Victicrat or Victor?

In my classes I teach students that everyday of their lives they have a stark, immutable choice: To be a change barrier or a change agent. It is much more inspiring, invigorating, rewarding — and yes, fun — to chose the latter. But how do you become an agent for positive change?

It’s not rocket science; it’s three simple questions you should ask yourself at every juncture:

1. What did I do today to make a difference and add value?
2. What did I learn today?
3. What did I learn today to make a difference and add value tomorrow?

Learning, learning, learning

An out-of-towner stops a guy on the streets of New York and asks, “How do I get to Carnegie Hall?” The guy replies, “Practice, practice, practice.”

The joke is almost older than me, but it illustrates my point: If you never want to stop adding value, then you must never stop learning. For that to happen, keep in mind these ten guidelines to being a lifelong, vibrant, valued learner:

1. Readers are Leaders; Leaders are Readers — read a book, article, magazine or newspaper
2. Go back to school — take a course, take a certificate program, finish your degree
3. Take a Certification program – you won’t have to look too far
4. Attend a seminar, webinar, conference, etc.
5. Join a professional association — they work hard to create community and share best practices and career development opportunities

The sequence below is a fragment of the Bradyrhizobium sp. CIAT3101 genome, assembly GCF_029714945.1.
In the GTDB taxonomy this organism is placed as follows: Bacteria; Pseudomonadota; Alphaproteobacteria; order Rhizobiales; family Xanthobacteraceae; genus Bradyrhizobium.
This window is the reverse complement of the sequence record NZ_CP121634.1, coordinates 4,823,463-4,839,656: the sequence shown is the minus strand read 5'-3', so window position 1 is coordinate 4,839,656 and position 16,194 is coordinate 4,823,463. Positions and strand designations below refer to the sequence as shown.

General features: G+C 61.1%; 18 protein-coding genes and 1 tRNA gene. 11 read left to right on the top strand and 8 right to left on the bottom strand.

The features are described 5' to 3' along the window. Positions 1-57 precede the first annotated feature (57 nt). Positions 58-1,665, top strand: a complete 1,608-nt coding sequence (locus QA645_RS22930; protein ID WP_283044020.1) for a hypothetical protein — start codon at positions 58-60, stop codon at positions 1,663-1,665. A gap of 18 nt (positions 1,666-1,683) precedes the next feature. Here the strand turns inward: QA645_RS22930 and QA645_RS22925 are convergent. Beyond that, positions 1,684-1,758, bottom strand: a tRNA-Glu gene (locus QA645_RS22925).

6. Do something you always wanted to do — don’t wait until it’s too late
7. Volunteer — give back to someone who needs it
8. Become an expert on something — experts are highly valued and highly compensated
9. Take an educational sightseeing trip — go to the museum, opera or the symphony
10. Recruit / be a mentor — it’s a great way to learn and share

If you’re not uncomfortable, you’re not learning

Andy Grove, retired CEO and Chairman of Intel Corp., writes, “For the sake of your career, you need to be a little paranoid. It helps fend off any career challenges, focus on maintaining market share, and assessing and developing new and marketable skills.”

Get out of your comfort zone! Risk. Learn. Stretch. Grow. Develop. Add Value!

About the Author
Peter McGarahan is the founder and president of McGarahan & Associates. He recently retired as the Chairman of the IT Infrastructure Management Association, a sister organization to HDI. Pete’s value to the service and support industry is his thought leadership. As a practitioner, product manager and support industry analyst and expert, he has influenced the maturity of the service and support industry. His passion for customer service led the Taco Bell support organization to achieve the Help Desk Institute Team Excellence Award. IT Support News also named him one of the “Top 25 Professionals in the Service and Support Industry” in 1999. Support professionals voted McGarahan “The Legend of the Year” in 2002 and again in 2004 at the Help Desk Professionals conference for his endless energy, mentoring and coaching and his valuable contribution to the support industry and community. You can reach Peter McGarahan at or 714.694.1158.

2009, All Rights Reserved